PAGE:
Towards Species-Specific Coral Classification in Reef Monitoring Efforts




image classification, deep learning, monitoring, marine ecology


Monitoring the health of coral reefs has traditionally required human labor-intensive effort in the collection and analysis of captured survey data and underwater images. Typical Marine Ecology tasks involve the classification of features within benthic maps and the estimation of coral coverage of the seafloor. In an effort to determine the feasibility of automating part of this process, this work trained and evaluated machine learning models to classify eleven species of stony and fire corals. A binary classifier was developed for each separate species (attaining 95-99% accuracy per model), followed by a single multi-class model (attaining over 92% accuracy). This paper details the architecture, parameterization, and effectiveness of these models as trained on a curated set of images. The models were then evaluated using one square kilometer maps of the seafloor to assess their practicability for automating several image-based analysis tasks on a widespread scale. Developing future monitoring workflows that utilize these machine learning models will minimize the human labor-intensive component of benthic map analysis.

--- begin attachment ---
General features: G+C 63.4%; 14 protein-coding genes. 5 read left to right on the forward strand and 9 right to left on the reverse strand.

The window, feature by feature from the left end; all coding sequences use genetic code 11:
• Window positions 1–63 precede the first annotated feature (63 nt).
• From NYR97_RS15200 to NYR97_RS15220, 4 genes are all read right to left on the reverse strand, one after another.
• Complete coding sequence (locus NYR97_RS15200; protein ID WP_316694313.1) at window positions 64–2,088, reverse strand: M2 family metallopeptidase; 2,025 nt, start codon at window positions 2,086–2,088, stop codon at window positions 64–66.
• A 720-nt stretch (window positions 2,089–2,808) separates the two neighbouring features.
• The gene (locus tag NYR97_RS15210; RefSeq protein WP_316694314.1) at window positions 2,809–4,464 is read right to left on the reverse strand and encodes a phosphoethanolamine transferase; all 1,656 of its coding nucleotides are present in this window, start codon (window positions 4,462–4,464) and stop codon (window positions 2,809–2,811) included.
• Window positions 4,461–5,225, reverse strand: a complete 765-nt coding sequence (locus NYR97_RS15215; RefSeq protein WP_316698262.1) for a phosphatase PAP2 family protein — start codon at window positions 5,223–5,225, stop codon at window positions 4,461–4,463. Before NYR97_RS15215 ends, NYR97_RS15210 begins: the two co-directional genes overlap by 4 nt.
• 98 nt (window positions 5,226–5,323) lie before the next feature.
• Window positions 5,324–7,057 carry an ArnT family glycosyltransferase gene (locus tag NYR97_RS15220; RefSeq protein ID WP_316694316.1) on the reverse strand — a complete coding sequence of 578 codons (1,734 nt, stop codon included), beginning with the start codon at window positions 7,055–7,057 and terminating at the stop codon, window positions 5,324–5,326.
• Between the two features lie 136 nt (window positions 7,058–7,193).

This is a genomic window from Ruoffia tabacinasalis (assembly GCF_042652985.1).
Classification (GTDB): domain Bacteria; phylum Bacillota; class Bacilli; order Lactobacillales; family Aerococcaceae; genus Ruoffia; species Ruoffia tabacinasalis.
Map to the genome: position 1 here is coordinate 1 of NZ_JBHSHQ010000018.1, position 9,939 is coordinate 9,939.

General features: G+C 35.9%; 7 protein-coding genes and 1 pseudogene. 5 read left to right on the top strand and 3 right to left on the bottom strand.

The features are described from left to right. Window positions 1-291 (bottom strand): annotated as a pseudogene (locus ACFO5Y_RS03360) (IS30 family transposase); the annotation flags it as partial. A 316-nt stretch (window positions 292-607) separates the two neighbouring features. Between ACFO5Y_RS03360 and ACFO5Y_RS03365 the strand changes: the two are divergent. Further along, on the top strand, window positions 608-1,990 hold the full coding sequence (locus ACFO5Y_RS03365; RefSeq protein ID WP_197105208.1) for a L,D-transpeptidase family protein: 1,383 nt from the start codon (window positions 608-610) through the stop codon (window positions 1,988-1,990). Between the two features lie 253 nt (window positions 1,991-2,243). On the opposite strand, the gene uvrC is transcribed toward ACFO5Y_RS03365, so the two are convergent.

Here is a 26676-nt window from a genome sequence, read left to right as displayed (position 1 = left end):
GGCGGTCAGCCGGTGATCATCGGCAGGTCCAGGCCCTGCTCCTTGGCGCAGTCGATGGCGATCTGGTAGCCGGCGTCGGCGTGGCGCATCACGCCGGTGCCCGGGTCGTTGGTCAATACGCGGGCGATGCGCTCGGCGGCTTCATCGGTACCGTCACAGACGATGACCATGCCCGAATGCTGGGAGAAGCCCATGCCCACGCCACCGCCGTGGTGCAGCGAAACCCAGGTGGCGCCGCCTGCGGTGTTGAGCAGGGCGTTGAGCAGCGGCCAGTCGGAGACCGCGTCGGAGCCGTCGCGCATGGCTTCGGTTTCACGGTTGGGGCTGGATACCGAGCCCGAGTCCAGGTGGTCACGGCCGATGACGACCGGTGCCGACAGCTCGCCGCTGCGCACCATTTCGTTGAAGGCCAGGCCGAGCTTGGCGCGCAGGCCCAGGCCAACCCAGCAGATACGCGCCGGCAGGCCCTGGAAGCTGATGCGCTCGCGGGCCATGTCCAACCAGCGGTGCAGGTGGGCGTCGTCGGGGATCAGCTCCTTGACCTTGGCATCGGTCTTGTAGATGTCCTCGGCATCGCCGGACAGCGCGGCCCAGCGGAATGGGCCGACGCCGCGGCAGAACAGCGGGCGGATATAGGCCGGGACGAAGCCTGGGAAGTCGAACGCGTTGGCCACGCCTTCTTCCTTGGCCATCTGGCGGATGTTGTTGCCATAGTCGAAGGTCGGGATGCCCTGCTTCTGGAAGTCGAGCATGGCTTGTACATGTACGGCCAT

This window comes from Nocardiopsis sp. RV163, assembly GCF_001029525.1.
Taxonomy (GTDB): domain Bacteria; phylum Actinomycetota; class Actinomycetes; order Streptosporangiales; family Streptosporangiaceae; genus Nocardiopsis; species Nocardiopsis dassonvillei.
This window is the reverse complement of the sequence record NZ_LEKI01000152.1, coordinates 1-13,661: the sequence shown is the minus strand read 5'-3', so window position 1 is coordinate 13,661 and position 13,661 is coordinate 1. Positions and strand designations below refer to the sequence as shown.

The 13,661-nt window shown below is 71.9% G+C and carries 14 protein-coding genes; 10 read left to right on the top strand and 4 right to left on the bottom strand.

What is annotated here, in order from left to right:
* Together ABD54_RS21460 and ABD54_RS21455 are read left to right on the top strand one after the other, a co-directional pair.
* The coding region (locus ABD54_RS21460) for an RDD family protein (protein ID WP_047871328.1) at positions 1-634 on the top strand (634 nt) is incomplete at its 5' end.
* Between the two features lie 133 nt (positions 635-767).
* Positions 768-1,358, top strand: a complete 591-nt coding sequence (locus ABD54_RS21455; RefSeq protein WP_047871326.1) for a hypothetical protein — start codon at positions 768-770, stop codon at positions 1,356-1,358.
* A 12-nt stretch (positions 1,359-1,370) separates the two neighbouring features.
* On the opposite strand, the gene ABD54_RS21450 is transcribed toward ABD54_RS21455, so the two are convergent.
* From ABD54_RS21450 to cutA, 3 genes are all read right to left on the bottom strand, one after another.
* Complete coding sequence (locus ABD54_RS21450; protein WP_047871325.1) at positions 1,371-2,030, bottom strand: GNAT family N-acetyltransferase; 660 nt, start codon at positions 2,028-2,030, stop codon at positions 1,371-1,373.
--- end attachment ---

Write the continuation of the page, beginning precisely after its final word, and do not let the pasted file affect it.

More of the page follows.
How to Cite

Jang, H., Leidig, J., & Wolffe, G. (2023). Towards Species-Specific Coral Classification in Reef Monitoring Efforts. The International FLAIRS Conference Proceedings, 36(1).



Special Track: Neural Networks and Data Mining